Post-transcriptional gene silencing can occur via transcript cleavage or inhibition of translation. Currently there is little known about the mechanism of translational inhibition in plants. This manuscript builds on previous work from the Chen lab that indicated the ER is required for microRNA-mediated translational repression. The manuscript showed differential distribution of sRNA classes in the cytosol compared with those associated with microsomes, and that microRNAs were enriched in membrane-bound polysome preparations. This membrane association in part required AGO1. Interestingly, the ago1-27 mutant, which retains AGO1 cleavage activity, showed loss of phasing of miR168-mediated target cleavage. Furthermore, and unexpectedly, TAS transcripts were found to be associated with ribosomes. Ribosome-bound regions were not uniformly distributed across these transcripts and appeared to be confined to regions upstream of the miRNA binding site. These results hint at possible new roles for membrane-bound ribosomes as a control point in sRNA production. Overall the data are novel, interesting, clear and thorough. I have only a few minor comments on the manuscript.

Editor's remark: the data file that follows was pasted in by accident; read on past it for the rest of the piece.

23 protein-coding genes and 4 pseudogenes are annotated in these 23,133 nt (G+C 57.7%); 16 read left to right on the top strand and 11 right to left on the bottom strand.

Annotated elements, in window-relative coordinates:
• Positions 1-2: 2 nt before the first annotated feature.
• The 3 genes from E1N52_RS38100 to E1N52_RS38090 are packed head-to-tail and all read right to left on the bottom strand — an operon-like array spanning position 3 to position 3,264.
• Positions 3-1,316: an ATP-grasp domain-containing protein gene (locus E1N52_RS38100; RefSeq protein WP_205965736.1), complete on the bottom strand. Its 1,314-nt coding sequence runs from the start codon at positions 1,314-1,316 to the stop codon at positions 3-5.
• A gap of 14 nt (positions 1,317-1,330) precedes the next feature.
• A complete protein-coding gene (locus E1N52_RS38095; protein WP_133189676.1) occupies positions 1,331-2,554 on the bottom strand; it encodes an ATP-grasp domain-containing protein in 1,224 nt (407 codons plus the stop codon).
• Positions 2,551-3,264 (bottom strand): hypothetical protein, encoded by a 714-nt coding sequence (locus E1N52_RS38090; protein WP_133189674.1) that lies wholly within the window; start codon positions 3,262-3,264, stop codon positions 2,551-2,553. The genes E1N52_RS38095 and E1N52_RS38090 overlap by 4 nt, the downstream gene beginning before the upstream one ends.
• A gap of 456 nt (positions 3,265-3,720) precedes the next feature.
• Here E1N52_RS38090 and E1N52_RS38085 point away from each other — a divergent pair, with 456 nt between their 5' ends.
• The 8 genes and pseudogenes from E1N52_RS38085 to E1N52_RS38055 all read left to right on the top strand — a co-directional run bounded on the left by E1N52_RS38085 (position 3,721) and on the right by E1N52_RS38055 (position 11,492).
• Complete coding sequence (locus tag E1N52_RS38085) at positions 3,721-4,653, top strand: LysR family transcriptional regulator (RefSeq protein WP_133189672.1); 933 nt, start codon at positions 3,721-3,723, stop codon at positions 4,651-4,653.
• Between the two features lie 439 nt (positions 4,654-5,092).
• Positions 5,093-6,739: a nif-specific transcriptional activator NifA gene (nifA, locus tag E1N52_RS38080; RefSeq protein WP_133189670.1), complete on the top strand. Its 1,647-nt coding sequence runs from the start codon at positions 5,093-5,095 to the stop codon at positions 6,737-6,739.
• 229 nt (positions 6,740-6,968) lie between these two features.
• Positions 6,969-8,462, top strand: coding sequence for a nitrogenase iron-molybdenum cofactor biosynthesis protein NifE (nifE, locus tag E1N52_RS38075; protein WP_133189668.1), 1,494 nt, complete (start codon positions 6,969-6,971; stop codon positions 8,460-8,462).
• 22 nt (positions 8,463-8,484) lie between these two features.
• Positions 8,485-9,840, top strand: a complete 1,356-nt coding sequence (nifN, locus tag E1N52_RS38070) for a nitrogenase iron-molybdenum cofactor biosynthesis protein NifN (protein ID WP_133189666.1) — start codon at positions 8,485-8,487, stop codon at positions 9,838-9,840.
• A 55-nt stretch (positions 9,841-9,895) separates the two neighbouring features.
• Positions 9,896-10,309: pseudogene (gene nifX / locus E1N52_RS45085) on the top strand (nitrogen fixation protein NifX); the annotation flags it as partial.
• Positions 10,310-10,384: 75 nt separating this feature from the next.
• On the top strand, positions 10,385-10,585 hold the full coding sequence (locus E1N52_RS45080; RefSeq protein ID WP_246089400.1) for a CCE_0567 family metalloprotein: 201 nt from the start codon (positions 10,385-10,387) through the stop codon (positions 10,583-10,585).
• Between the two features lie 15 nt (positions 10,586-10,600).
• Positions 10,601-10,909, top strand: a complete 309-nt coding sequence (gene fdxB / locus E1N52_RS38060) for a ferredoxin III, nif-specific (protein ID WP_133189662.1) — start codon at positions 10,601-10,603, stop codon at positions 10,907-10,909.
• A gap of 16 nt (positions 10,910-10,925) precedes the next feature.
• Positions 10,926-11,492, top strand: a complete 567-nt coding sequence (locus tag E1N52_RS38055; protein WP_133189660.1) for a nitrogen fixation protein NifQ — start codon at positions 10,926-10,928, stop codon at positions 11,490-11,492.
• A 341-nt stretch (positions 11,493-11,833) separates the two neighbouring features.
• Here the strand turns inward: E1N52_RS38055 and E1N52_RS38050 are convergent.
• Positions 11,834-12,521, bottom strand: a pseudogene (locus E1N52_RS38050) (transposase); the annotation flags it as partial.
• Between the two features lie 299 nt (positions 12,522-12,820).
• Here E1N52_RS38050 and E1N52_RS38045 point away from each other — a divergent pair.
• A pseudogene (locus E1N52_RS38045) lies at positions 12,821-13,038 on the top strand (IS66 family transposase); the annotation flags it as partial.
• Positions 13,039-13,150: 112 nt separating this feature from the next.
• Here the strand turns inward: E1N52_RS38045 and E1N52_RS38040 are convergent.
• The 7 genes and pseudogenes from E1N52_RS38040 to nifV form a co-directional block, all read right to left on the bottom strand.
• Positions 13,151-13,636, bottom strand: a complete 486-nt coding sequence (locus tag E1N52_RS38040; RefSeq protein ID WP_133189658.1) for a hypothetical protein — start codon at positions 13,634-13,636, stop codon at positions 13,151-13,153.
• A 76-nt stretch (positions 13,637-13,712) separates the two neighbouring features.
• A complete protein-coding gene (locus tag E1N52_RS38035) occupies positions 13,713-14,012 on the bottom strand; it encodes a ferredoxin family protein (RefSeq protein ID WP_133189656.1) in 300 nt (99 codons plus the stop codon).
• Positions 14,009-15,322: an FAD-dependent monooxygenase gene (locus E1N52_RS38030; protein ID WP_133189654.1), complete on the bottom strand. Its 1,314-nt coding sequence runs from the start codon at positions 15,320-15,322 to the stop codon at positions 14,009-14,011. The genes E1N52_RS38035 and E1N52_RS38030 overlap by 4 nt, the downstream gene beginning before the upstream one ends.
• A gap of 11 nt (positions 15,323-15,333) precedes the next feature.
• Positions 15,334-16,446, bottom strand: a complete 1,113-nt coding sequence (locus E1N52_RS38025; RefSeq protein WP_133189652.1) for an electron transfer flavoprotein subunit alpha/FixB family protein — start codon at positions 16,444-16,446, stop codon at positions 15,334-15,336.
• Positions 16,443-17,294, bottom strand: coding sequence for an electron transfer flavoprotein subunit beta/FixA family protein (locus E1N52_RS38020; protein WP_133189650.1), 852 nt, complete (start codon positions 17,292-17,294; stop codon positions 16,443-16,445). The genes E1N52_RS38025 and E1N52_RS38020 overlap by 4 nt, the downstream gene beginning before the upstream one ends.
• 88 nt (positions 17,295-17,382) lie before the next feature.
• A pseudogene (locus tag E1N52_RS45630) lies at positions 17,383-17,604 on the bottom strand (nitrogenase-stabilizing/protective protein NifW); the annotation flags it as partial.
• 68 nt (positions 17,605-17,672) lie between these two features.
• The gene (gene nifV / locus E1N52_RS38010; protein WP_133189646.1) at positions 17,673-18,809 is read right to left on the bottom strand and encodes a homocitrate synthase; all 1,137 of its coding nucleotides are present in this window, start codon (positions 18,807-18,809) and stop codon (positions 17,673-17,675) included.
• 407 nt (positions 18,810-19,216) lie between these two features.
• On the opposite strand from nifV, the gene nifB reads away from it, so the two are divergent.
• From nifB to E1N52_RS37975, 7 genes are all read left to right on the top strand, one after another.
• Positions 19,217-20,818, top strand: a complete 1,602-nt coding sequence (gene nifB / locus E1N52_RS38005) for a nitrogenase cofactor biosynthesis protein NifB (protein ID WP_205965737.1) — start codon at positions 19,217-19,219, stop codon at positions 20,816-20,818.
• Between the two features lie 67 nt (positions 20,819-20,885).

Figure 1—figure supplement 1 F: there is no reference to PEPC.

Figure 4 E. What is the sample in lane 2?

Figure 6: Is it possible that residual cytosolic AGO1 in the microsome fraction is responsible for the observed target mRNA cleavage?

There are two Supplement file 3’s one should be labelled Supplementary file 4.

Reviewer #3:

This paper is a breakthrough in miRNA regulation of plant genes. Our understanding of miRNA regulation in plants has always been more advanced than animal miRNAs, mostly because the target mRNAs for plant miRNAs are so much easier to identify and study in depth. Rather than getting confused by the poorly predicted target mRNAs of animal miRNAs, the plant field has focused on the known targets and discovered amazing biology such as the phased siRNAs triggered by plant miRNAs on their target mRNAs. This paper takes another major step by purifying mRNAs and associated siRNAs from membrane fractions and finding a dramatic difference between ER polysomes and run of the mill cytoplasmic ribosome. The difference depends on how well the authors purify the various subcellular fractions and they use various compartment specific reagents to assess their purification schemes. It is convincing fractionation and the results are dramatic. The authors demonstrate step by step that AGO1 mediates the ER association of miRNAs with mRNAs, that this association is not tied to secretion of the encoded proteins, but that AGO1 is mediating the association with polysomes. And that these miRNAS cleave target mRNAs and thus trigger the production of phased siRNAs from the miRNA phase mark. The Discussion is stunningly short and to the point.